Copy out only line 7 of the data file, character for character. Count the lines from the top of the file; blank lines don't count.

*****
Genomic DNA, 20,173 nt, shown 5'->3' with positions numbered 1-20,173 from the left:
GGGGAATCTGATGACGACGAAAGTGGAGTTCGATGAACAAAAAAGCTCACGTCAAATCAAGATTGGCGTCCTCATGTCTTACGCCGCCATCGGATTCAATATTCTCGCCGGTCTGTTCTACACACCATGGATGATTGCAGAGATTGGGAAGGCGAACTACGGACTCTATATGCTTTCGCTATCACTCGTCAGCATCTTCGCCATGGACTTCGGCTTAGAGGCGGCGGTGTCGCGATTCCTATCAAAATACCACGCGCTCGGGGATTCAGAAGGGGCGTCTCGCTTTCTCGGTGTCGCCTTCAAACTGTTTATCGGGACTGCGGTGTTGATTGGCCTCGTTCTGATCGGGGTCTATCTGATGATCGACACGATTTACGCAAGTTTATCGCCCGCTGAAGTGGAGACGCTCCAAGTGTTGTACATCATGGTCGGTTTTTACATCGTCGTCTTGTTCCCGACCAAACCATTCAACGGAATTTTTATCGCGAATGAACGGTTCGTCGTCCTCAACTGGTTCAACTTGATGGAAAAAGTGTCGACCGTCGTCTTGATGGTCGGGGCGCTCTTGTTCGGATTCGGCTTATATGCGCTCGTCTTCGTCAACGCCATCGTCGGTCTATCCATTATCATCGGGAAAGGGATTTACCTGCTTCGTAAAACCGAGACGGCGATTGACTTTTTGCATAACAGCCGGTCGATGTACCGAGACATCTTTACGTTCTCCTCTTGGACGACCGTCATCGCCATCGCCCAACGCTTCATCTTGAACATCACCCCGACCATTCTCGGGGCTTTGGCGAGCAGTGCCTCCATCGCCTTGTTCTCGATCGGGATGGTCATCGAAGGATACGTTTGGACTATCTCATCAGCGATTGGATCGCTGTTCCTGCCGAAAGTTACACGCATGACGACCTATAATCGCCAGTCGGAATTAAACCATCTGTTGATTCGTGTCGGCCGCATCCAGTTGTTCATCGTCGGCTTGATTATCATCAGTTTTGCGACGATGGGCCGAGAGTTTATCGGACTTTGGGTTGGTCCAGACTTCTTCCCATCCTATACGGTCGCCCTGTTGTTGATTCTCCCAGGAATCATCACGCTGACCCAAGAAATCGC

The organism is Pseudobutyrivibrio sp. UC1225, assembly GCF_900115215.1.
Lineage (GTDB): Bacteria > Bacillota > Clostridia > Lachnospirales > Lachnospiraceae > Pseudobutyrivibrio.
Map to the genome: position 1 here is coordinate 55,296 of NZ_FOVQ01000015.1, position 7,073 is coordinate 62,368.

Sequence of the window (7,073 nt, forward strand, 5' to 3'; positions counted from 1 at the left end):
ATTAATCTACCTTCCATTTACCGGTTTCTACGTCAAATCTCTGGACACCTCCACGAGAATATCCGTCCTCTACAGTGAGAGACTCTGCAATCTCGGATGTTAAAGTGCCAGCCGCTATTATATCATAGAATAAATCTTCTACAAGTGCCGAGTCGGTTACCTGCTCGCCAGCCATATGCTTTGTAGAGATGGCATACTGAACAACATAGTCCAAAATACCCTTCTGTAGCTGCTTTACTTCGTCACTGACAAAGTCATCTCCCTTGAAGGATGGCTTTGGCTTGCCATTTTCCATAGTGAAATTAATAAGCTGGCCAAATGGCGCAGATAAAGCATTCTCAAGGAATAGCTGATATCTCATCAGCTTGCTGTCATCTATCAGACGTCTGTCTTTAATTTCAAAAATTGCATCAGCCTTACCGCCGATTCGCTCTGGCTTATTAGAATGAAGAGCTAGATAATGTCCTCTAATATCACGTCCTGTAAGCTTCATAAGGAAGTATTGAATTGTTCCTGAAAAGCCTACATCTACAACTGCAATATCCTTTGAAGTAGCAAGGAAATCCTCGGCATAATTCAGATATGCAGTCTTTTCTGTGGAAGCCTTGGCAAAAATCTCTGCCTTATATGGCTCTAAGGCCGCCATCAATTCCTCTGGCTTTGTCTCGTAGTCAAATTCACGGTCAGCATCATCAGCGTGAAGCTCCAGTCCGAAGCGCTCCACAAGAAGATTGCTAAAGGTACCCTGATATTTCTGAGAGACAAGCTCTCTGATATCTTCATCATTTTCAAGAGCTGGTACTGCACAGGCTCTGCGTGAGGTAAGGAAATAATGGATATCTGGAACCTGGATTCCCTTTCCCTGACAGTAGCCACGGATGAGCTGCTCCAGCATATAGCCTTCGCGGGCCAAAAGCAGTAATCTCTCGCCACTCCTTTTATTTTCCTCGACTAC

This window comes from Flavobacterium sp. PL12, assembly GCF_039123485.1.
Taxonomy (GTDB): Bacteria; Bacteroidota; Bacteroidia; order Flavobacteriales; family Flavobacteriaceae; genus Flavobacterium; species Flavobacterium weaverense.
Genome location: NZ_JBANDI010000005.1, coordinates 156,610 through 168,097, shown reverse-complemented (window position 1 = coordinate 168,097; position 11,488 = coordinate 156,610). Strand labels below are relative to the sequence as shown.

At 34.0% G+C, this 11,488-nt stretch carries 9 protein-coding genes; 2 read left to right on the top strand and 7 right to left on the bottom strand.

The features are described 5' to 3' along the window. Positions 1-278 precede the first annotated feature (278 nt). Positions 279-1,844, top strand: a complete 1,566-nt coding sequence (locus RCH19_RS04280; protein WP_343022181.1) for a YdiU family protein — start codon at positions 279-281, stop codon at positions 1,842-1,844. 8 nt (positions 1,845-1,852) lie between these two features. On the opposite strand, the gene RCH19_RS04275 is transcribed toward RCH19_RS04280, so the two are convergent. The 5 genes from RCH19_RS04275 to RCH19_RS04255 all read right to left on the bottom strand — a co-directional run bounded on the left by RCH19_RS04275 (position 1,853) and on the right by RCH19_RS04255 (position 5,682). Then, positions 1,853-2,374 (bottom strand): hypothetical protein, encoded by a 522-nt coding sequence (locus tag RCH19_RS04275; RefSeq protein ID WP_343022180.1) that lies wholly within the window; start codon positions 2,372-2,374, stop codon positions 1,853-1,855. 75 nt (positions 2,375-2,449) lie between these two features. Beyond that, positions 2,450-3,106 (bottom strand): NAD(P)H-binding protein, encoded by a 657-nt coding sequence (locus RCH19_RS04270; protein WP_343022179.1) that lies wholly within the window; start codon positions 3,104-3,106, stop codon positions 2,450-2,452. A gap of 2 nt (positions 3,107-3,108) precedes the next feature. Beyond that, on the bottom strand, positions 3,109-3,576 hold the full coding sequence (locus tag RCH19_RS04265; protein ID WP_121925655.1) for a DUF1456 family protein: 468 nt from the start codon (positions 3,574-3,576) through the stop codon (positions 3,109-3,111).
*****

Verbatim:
ATTAATCTACCTTCCATTTACCGGTTTCTACGTCAAATCTCTGGACACCTCCACGAGAATATCCGTCCTCTACAGTGAGAGACTCTGCAATCTCGGATGTTAAAGTGCCAGCCGCTATTATATCATAGAATAAATCTTCTACAAGTGCCGAGTCGGTTACCTGCTCGCCAGCCATATGCTTTGTAGAGATGGCATACTGAACAACATAGTCCAAAATACCCTTCTGTAGCTGCTTTACTTCGTCACTGACAAAGTCATCTCCCTTGAAGGATGGCTTTGGCTTGCCATTTTCCATAGTGAAATTAATAAGCTGGCCAAATGGCGCAGATAAAGCATTCTCAAGGAATAGCTGATATCTCATCAGCTTGCTGTCATCTATCAGACGTCTGTCTTTAATTTCAAAAATTGCATCAGCCTTACCGCCGATTCGCTCTGGCTTATTAGAATGAAGAGCTAGATAATGTCCTCTAATATCACGTCCTGTAAGCTTCATAAGGAAGTATTGAATTGTTCCTGAAAAGCCTACATCTACAACTGCAATATCCTTTGAAGTAGCAAGGAAATCCTCGGCATAATTCAGATATGCAGTCTTTTCTGTGGAAGCCTTGGCAAAAATCTCTGCCTTATATGGCTCTAAGGCCGCCATCAATTCCTCTGGCTTTGTCTCGTAGTCAAATTCACGGTCAGCATCATCAGCGTGAAGCTCCAGTCCGAAGCGCTCCACAAGAAGATTGCTAAAGGTACCCTGATATTTCTGAGAGACAAGCTCTCTGATATCTTCATCATTTTCAAGAGCTGGTACTGCACAGGCTCTGCGTGAGGTAAGGAAATAATGGATATCTGGAACCTGGATTCCCTTTCCCTGACAGTAGCCACGGATGAGCTGCTCCAGCATATAGCCTTCGCGGGCCAAAAGCAGTAATCTCTCGCCACTCCTTTTATTTTCCTCGACTAC